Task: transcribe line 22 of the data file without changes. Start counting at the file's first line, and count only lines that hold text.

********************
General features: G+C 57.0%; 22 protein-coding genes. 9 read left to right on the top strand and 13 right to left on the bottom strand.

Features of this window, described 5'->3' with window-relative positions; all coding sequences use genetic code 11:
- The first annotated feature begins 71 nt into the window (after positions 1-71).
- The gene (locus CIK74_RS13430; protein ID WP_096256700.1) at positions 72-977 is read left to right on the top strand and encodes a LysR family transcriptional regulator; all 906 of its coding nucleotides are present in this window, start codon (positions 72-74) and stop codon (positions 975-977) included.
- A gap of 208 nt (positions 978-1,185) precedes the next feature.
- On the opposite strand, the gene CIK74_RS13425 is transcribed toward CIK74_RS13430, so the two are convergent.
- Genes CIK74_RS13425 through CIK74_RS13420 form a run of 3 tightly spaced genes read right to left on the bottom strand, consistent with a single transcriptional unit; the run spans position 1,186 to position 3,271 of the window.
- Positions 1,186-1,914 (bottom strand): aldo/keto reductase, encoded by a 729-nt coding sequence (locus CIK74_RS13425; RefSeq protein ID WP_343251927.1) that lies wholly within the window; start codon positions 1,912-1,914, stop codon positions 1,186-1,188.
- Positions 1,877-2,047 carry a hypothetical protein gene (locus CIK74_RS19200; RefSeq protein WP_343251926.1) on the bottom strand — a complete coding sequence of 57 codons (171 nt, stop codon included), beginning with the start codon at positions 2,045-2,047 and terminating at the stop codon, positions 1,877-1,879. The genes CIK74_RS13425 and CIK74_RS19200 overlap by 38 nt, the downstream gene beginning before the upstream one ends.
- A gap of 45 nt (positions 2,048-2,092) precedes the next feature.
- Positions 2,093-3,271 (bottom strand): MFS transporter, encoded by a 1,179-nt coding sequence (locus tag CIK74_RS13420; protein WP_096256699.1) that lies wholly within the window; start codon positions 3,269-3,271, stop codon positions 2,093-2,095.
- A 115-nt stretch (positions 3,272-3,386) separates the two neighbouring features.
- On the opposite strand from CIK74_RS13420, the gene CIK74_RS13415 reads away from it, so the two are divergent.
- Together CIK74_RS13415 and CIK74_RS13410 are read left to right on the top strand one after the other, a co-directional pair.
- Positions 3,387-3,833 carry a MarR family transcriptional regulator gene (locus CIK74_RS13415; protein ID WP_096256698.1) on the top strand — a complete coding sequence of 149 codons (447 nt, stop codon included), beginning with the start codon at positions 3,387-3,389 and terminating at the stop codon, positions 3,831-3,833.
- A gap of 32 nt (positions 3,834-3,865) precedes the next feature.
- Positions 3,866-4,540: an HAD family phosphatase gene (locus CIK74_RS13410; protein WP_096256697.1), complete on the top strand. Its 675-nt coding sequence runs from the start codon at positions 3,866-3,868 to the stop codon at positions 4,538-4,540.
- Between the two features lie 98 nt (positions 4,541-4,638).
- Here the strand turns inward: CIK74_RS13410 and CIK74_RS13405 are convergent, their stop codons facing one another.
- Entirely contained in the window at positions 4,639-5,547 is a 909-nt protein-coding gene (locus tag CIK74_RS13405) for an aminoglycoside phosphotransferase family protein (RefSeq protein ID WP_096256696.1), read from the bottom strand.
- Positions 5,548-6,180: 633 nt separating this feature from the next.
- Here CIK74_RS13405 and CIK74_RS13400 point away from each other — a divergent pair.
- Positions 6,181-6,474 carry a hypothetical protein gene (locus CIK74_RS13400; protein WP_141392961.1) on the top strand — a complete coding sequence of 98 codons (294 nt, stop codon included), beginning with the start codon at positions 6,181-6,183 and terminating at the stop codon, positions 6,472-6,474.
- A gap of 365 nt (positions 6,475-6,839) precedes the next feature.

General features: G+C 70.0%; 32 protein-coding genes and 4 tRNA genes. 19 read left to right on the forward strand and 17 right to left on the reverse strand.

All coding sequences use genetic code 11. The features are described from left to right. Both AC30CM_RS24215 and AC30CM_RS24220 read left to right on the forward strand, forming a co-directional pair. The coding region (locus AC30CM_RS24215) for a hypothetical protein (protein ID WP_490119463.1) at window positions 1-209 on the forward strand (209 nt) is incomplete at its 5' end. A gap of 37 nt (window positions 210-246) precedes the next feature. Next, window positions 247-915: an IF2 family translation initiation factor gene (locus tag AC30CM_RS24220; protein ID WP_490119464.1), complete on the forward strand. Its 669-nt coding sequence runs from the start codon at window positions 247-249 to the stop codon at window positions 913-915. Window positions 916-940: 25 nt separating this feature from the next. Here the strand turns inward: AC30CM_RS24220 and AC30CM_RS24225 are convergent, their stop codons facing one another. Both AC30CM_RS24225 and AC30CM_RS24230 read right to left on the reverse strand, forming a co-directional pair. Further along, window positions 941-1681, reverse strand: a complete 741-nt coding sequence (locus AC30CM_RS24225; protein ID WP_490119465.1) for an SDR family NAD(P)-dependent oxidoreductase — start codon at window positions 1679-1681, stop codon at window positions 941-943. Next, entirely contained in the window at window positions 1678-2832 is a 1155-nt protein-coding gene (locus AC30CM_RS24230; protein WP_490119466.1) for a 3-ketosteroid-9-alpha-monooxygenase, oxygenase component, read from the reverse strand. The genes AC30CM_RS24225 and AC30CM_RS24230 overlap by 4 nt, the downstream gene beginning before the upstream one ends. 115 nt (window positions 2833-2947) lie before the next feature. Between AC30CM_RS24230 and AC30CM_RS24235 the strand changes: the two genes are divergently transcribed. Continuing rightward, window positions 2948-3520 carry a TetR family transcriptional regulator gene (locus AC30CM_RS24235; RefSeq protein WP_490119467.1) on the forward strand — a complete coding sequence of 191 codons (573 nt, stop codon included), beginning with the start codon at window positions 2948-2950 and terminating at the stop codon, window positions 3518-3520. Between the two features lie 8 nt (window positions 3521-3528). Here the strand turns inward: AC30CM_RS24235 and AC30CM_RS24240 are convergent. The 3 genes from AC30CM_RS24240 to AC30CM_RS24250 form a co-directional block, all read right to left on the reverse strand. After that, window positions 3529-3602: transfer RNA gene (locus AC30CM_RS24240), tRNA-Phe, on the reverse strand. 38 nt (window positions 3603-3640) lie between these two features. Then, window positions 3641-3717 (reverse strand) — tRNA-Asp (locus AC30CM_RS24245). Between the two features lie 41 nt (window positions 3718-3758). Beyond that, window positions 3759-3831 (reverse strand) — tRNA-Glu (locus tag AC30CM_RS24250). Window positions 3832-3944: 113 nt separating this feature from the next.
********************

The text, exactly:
- Here CIK74_RS13405 and CIK74_RS13400 point away from each other — a divergent pair.